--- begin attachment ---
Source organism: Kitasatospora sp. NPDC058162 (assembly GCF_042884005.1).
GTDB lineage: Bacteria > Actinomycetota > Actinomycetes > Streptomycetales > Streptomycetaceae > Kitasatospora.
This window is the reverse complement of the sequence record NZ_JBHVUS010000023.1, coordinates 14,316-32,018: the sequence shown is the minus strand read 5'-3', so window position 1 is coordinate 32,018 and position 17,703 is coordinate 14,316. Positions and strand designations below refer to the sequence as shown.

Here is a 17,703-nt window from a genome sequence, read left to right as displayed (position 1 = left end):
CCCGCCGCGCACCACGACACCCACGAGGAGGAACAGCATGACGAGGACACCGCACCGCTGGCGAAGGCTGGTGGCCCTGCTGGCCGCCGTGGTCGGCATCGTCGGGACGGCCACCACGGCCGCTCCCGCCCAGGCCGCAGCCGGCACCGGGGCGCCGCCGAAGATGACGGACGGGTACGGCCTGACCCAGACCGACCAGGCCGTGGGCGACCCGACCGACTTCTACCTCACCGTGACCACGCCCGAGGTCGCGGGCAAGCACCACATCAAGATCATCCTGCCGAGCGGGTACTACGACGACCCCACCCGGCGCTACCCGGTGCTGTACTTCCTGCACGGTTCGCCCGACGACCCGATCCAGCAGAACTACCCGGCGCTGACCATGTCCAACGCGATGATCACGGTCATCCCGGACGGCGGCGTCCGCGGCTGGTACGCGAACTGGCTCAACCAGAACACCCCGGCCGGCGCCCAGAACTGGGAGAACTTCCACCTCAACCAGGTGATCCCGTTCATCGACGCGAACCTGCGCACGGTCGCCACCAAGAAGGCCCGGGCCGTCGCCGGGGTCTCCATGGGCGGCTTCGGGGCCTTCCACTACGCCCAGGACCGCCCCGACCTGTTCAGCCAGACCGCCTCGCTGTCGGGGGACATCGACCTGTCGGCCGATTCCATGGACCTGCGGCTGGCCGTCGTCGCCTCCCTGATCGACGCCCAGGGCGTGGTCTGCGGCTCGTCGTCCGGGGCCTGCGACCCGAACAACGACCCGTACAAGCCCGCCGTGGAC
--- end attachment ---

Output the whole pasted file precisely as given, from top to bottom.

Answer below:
Source organism: Kitasatospora sp. NPDC058162 (assembly GCF_042884005.1).
GTDB lineage: Bacteria > Actinomycetota > Actinomycetes > Streptomycetales > Streptomycetaceae > Kitasatospora.
This window is the reverse complement of the sequence record NZ_JBHVUS010000023.1, coordinates 14,316-32,018: the sequence shown is the minus strand read 5'-3', so window position 1 is coordinate 32,018 and position 17,703 is coordinate 14,316. Positions and strand designations below refer to the sequence as shown.

Here is a 17,703-nt window from a genome sequence, read left to right as displayed (position 1 = left end):
CCCGCCGCGCACCACGACACCCACGAGGAGGAACAGCATGACGAGGACACCGCACCGCTGGCGAAGGCTGGTGGCCCTGCTGGCCGCCGTGGTCGGCATCGTCGGGACGGCCACCACGGCCGCTCCCGCCCAGGCCGCAGCCGGCACCGGGGCGCCGCCGAAGATGACGGACGGGTACGGCCTGACCCAGACCGACCAGGCCGTGGGCGACCCGACCGACTTCTACCTCACCGTGACCACGCCCGAGGTCGCGGGCAAGCACCACATCAAGATCATCCTGCCGAGCGGGTACTACGACGACCCCACCCGGCGCTACCCGGTGCTGTACTTCCTGCACGGTTCGCCCGACGACCCGATCCAGCAGAACTACCCGGCGCTGACCATGTCCAACGCGATGATCACGGTCATCCCGGACGGCGGCGTCCGCGGCTGGTACGCGAACTGGCTCAACCAGAACACCCCGGCCGGCGCCCAGAACTGGGAGAACTTCCACCTCAACCAGGTGATCCCGTTCATCGACGCGAACCTGCGCACGGTCGCCACCAAGAAGGCCCGGGCCGTCGCCGGGGTCTCCATGGGCGGCTTCGGGGCCTTCCACTACGCCCAGGACCGCCCCGACCTGTTCAGCCAGACCGCCTCGCTGTCGGGGGACATCGACCTGTCGGCCGATTCCATGGACCTGCGGCTGGCCGTCGTCGCCTCCCTGATCGACGCCCAGGGCGTGGTCTGCGGCTCGTCGTCCGGGGCCTGCGACCCGAACAACGACCCGTACAAGCCCGCCGTGGAC